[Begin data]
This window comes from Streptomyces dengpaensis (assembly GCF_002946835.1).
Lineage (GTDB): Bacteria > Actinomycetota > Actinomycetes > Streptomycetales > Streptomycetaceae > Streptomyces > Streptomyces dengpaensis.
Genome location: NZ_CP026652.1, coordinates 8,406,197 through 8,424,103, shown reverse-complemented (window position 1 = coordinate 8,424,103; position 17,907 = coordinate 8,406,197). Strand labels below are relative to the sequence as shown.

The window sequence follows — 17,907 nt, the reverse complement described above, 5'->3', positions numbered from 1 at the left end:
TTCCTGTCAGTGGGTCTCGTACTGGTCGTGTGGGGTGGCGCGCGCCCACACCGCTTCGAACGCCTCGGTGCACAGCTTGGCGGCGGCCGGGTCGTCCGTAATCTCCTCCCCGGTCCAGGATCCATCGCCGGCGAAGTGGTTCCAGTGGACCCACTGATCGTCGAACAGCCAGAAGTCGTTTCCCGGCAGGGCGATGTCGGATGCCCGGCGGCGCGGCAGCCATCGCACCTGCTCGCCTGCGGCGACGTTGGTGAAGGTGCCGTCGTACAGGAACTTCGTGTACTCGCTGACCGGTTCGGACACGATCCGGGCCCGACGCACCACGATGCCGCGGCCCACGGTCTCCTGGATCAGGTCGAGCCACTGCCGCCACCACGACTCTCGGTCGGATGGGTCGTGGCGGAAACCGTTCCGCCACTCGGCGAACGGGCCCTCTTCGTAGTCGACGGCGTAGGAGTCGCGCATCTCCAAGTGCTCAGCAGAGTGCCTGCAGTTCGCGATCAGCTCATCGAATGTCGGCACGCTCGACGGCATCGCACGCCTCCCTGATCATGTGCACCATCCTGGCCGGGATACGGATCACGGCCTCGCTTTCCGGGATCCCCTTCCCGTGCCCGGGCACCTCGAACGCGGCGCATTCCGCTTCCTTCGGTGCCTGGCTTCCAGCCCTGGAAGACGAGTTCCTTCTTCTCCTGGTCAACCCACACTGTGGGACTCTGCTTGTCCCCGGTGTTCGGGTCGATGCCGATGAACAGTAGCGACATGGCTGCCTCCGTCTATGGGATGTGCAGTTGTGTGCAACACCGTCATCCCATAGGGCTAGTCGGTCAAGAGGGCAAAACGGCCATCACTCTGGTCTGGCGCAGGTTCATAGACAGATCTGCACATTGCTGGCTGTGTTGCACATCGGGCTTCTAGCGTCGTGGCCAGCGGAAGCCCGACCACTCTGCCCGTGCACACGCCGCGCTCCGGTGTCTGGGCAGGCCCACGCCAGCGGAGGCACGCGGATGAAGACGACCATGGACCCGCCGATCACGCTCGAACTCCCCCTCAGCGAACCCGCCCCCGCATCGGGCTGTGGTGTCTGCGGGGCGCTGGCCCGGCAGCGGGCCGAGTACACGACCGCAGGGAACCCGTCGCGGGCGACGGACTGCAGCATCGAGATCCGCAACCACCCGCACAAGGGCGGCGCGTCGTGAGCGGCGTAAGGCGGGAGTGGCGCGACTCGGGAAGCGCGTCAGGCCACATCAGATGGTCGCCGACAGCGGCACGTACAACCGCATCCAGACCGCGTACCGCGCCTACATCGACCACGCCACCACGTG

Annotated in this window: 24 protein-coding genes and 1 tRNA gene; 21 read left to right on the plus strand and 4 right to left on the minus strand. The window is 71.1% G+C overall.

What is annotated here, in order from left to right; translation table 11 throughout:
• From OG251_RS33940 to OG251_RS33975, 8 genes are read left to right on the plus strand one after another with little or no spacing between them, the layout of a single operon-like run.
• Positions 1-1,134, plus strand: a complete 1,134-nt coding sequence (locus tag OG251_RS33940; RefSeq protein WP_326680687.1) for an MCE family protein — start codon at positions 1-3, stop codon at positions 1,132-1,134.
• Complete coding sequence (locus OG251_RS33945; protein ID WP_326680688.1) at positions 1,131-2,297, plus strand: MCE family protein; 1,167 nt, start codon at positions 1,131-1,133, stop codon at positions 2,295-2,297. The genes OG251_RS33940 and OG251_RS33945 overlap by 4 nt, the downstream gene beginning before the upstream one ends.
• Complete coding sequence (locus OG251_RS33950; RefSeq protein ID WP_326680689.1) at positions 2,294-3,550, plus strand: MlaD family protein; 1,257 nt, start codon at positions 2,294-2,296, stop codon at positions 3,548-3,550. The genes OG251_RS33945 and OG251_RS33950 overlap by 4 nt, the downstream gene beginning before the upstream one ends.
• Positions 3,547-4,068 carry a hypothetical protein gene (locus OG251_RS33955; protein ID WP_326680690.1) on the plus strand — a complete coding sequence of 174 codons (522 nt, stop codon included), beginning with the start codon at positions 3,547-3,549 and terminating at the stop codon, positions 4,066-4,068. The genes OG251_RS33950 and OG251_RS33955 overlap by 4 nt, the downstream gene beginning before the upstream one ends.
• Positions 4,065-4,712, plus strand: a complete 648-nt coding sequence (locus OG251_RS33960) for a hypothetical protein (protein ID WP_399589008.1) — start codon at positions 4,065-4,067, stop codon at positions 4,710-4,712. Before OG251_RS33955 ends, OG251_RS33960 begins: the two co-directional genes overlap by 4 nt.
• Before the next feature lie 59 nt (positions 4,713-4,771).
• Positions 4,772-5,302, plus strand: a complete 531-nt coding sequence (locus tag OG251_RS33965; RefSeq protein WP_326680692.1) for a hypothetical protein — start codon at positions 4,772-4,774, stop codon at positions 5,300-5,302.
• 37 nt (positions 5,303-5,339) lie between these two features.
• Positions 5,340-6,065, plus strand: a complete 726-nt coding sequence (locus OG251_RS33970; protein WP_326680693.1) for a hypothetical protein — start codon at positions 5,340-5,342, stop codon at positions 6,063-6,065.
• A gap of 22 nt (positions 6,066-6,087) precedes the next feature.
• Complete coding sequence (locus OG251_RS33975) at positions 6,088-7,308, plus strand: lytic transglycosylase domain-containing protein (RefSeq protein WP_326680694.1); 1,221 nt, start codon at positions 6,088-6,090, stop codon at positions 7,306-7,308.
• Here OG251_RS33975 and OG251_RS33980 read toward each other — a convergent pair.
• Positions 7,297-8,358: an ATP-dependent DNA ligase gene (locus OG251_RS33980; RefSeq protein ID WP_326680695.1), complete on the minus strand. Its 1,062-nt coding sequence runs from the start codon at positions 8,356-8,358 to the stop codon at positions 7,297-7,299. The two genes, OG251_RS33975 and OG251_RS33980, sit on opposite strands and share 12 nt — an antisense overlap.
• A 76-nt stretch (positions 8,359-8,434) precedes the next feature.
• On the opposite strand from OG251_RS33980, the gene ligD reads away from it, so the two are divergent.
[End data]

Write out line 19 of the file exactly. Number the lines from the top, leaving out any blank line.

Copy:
• Complete coding sequence (locus OG251_RS33975) at positions 6,088-7,308, plus strand: lytic transglycosylase domain-containing protein (RefSeq protein WP_326680694.1); 1,221 nt, start codon at positions 6,088-6,090, stop codon at positions 7,306-7,308.